As you can see in this photo, the front doors were snowed over. I had to tromp around to find the shovel so I could clear enough space to be able to get into the house.
It got me thinking as to why Swedish doors open outwards. My house here in England, and in fact, all the houses I've lived in, have exterior doors that swing into the house.
A bit of internet research, and I have my answer. The main reason is that an outward-swinging door is space efficient; there's no room taken up inside the house for the door's movement. Given that homes in Sweden are fairly small, about 83 square meters on average, saving interior space is important. (The Commonwealth Bank of Australia issued a report on home sizes around the world. Click here for an interesting read).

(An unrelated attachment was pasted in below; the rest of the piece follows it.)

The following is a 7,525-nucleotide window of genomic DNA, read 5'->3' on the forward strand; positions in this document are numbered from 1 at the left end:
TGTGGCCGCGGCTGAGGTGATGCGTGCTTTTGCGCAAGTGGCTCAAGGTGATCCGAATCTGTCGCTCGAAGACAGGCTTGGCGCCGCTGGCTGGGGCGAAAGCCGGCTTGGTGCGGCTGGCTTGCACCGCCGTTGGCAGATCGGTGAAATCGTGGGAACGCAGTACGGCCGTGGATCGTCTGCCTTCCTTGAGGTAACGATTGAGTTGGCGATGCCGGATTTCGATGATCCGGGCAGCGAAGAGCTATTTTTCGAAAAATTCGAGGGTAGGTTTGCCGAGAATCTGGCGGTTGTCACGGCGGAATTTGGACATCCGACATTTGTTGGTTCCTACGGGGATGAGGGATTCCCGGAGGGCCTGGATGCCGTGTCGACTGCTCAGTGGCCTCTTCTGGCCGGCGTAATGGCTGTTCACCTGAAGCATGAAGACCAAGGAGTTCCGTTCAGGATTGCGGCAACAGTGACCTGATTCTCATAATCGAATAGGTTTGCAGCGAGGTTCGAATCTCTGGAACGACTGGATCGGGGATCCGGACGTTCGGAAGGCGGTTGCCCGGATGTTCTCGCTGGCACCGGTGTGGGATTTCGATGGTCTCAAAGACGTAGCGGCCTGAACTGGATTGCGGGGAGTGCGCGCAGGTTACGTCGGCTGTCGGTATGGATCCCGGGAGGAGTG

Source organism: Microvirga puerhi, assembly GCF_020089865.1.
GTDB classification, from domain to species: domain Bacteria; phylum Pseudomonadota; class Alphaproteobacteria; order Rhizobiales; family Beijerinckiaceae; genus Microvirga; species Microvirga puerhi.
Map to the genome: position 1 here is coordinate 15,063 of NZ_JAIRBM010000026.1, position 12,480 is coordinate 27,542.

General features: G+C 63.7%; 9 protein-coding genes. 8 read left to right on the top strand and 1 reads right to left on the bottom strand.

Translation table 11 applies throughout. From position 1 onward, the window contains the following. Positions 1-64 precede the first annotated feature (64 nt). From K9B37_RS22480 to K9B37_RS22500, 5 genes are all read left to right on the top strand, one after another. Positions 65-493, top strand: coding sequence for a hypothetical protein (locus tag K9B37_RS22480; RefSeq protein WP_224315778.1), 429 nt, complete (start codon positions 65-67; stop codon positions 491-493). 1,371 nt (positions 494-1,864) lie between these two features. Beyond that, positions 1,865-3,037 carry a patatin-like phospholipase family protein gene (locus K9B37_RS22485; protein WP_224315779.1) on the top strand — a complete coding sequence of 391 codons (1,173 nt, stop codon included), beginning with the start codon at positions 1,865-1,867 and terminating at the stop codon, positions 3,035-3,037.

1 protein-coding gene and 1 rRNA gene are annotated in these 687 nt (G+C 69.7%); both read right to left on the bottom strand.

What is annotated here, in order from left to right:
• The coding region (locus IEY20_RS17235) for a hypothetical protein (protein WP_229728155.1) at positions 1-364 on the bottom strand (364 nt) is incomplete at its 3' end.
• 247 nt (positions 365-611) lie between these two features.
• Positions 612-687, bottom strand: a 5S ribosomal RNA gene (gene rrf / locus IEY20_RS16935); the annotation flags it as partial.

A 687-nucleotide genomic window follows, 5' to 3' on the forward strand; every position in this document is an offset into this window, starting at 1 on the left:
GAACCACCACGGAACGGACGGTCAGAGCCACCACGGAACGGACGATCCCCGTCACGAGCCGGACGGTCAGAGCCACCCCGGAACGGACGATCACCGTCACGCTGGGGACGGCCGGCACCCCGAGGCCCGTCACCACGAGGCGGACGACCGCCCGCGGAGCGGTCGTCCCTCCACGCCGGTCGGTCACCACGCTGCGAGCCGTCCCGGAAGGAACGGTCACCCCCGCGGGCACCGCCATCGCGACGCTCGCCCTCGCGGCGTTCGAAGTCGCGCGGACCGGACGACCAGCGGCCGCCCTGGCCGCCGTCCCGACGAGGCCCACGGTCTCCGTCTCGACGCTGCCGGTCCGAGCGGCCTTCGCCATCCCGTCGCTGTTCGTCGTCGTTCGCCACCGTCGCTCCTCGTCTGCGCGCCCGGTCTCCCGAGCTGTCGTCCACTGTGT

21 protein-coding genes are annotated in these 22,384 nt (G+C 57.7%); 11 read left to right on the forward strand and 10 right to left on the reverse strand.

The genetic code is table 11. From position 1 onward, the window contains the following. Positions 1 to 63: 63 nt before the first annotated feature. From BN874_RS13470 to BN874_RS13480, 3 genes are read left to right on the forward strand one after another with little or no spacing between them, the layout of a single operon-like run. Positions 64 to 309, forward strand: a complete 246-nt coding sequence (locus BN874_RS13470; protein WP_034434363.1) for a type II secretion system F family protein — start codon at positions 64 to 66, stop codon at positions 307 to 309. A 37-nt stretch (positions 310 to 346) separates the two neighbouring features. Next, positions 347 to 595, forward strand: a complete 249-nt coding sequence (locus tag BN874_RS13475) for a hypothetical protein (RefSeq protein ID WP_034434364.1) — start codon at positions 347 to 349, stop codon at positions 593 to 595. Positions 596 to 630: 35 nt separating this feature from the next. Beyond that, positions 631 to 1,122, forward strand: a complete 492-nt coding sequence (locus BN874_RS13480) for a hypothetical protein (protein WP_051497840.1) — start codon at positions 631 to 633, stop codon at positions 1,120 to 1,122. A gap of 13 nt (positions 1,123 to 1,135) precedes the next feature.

An outward-swinging door only works, of course, if there is a safe space to swing the door into. Such a door wouldn't work in a corridor, for example. Although an outward-swing door is much harder to kick in, the hinges are exposed, so they must be treated both for the weather and to prevent tampering. My hometown lumberyard in Minnesota has a good chart of door swings and nomenclature.
The most space-efficient door is a sliding type, which we have in our bedrooms. Very little room is taken up whether the door is open or not. However, these doors are hard to seal completely, which is why they aren't used for exteriors, or places where privacy is important, like a bathroom.
I did put the shovel in a much easier to find location should there still be snow when we visit at Easter!